Tuesday, October 8, 2013

Pattern recognition vs problem based approach to veterinary cases: we need both

Just like Mr B and Phil, pattern recognition and problem based analysis may seem poles apart on the diagnostic continuum, but a recent paper in JVME argues that we must use both.
“In an ideal world, every patient would display unambiguous signs of disease confirming to classical textbook descriptions, and the clinician’s pharmacy would be an assembly of rational and efficacious therapeutic agents that would collectively address all the diseases of the animal kingdom. Unfortunately, the ideal world is not the real world, and a series of limitations relating to all aspects of diagnosis and therapy make veterinary medicine (as with human medicine) a “science of uncertainty’” – Stephen May, 2013.

As a veterinary student I operated under the assumption that one qualified I would be a clinician working in the ideal world, as described by May. I believed that once I graduated and was in full command of all veterinary knowledge, I would be able to manage cases and determine the single correct diagnosis and treatment plan. It turns out that companion animals don’t read textbooks. They certainly don’t follow them.

The type of clinical reasoning taught in veterinary schools is one which assumes certainty – when that can lead one up the (wrong) garden path in practice.

It may be the wrong garden path, but if I unleashed my guinea pigs here there would be a lot more path and a lot less garden.
In a recent article in the Journal of Veterinary Medical Education, Royal Veterinary College Deputy Principal Stephen May highlights one of the major flaws of veterinary curricula: the mixed messages it sends about clinical reasoning. Students are taught problem-based learning and discouraged from relying on pattern recognition, when pattern recognition clearly has merit.

The article makes an important distinction between scientific reasoning (with its emphasis on objectivity, presupposition that the observer stands outside the process, solving scientifically framed questions with appropriate technology, and where data requirements are saturated) and clinical reasoning (more subjective, where the clinician is part of the process and outcome, problems are not neatly framed, datasets are incomplete and ultimately the clinician must act in the absence of complete knowledge or data). Unlikely scientific reasoning which begins with a hypothesis, clinical reasoning starts with a problem and works forward, on the basis of probability, using inductive logic, to determine the most likely answer.

May discusses two major forms of reasoning: type 1 being consistent with a pattern recognition approach (this is intuitive, rapid and a not always conscious response to cues); with type 2 being consistent with a problem based, analytical, first-principles approach. It is much more demanding time wise – we tend to use this kind of thinking when presented with an unusual condition, an uncommon presentation of a common condition, or when something tells us this just isn’t right. Type 2 reasoning requires a large working memory.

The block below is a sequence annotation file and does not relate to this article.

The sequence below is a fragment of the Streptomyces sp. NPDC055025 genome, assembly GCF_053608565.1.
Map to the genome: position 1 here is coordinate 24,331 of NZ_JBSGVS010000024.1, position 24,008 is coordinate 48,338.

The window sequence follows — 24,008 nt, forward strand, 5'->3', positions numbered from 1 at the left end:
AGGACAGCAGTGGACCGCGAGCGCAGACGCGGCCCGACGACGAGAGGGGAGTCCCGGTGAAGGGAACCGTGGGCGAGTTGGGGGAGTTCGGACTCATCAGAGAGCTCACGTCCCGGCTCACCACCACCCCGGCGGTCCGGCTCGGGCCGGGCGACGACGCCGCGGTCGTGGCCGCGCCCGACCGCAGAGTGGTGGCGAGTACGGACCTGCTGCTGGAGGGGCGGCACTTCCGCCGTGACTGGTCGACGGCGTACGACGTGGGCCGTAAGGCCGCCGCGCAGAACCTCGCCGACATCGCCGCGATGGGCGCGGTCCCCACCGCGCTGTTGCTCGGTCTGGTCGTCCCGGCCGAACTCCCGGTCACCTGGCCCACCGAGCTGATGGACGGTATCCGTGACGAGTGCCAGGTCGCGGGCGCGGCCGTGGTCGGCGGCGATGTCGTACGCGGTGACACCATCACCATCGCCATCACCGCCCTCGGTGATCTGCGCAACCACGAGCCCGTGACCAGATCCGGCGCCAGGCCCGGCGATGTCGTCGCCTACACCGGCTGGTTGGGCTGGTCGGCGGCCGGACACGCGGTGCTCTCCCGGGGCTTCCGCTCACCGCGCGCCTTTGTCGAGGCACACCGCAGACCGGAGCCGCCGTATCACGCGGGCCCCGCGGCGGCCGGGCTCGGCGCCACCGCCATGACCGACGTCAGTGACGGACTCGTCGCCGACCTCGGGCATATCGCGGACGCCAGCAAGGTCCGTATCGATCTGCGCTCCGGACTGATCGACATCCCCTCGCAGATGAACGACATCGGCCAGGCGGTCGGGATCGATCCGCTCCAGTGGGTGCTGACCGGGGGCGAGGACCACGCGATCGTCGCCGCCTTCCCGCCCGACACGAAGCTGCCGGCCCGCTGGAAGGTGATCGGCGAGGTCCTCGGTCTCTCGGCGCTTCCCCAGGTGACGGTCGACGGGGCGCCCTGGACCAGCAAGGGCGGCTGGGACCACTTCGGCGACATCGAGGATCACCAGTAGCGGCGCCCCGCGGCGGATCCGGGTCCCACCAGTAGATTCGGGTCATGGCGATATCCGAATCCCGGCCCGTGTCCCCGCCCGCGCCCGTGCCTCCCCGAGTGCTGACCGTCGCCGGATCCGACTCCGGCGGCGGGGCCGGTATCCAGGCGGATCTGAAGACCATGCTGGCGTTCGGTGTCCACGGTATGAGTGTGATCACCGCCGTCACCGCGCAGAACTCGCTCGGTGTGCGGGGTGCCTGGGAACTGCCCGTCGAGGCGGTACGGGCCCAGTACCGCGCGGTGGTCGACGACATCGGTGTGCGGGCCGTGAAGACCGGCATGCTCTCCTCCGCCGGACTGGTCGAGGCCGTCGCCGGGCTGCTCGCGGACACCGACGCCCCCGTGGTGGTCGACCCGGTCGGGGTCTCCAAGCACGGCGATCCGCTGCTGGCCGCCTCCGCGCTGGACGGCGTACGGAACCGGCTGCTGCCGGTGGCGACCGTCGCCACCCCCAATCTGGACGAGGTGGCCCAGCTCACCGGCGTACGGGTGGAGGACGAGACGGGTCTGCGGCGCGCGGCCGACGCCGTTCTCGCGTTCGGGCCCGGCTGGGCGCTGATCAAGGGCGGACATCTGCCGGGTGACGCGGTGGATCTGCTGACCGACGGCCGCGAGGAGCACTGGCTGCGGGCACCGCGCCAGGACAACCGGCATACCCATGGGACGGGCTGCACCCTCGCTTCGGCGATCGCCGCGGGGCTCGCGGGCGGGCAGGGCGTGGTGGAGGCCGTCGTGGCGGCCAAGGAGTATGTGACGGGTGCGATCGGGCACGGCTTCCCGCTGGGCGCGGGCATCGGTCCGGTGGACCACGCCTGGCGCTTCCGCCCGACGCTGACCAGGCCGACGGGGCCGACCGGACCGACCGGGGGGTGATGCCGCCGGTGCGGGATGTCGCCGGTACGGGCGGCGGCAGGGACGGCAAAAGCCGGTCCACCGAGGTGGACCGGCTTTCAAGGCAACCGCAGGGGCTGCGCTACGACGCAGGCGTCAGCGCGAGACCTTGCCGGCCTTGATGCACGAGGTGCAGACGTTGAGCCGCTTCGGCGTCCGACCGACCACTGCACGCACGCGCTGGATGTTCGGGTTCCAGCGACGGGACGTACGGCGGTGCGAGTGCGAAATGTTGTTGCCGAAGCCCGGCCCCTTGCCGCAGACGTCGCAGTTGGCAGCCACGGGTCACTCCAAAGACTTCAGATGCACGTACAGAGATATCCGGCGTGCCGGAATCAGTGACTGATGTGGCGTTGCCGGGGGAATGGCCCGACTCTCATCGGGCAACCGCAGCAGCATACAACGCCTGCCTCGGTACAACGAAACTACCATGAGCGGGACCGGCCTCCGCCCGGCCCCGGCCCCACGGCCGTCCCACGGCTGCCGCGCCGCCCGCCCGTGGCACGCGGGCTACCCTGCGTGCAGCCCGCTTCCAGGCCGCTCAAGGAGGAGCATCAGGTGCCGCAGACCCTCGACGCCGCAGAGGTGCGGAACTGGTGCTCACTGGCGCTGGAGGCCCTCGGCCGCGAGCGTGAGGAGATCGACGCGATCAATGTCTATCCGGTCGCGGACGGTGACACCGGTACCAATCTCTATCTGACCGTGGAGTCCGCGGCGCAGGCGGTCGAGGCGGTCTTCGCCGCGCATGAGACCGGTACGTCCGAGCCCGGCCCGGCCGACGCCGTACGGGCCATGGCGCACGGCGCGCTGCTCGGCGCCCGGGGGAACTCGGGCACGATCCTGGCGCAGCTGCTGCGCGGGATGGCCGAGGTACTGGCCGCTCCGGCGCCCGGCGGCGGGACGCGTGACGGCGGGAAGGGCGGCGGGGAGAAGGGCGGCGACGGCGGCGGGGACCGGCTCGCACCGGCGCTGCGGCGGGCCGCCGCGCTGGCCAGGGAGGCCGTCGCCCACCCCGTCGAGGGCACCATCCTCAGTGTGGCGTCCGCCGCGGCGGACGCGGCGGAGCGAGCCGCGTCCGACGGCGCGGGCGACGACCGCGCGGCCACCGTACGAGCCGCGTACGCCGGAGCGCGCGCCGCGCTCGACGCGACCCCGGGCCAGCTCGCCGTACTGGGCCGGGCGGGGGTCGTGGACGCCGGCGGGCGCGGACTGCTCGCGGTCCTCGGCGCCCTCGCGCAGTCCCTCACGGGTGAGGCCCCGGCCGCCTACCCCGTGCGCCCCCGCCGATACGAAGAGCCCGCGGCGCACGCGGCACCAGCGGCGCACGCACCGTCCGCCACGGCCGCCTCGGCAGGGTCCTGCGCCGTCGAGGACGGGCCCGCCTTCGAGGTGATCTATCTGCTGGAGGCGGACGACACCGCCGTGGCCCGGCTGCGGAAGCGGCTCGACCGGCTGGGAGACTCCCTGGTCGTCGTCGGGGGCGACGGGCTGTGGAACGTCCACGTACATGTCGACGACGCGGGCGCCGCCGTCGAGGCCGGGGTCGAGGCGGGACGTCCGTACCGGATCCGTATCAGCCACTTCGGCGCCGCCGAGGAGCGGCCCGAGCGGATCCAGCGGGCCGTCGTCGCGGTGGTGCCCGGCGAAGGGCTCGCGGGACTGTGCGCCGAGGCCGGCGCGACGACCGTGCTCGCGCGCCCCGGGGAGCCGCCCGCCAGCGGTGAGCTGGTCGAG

He argues persuasively that type 1 and type 2 reasoning are complimentary and should be used together. We may arrive at an answer via type 1 reasoning but should be prepared to cross check where any doubt is present.

“It is essential that experts and novices alike be aware of the need and have the capacity to resort to analytical reasoning when cases are difficult,” he writes.

But he adds that it is dangerous to assume that type 2 reasoning is free of bias or free from error. It requires some accurate framing of the problem, and because it employs rules it is prone to error in cases where those rules don’t apply.

So sound clinical reasoning involves weighing up probabilities, cross-checking our gut feeling with the available dataset and the rules we know we can apply, and being aware of gaps in our knowledge and limitations in our thinking.

Sir William Osler, cited by May, expresses this beautifully:
[Medicine is the] practice of an art which consists largely in balancing possibilities. It is a science of uncertainty and an art of probability…Absolutely diagnoses are unsafe and made at the expense of conscience.
To study the phenomenon of disease without books it to sail an unchartered sea, while to study books without patients is not to go to sea at all.
It is wonderful to see that clinical reasoning has become a subject of study unto itself. Thinking through problems is central to what veterinarians do. One of my colleagues, a retired equine practitioner, told me “vets are decision making machines. You could make 1000 decisions in a day.” The mechanisms of decision making therefore impact on clinical outcomes and patient wellbeing and are worthy of our attention in their own right.

Reference

May SA (2013) Clinical reasoning and case-based decision making: the fundamental challenge to veterinary educators. Journal of Veterinary Medical Education 40(3):200-209.

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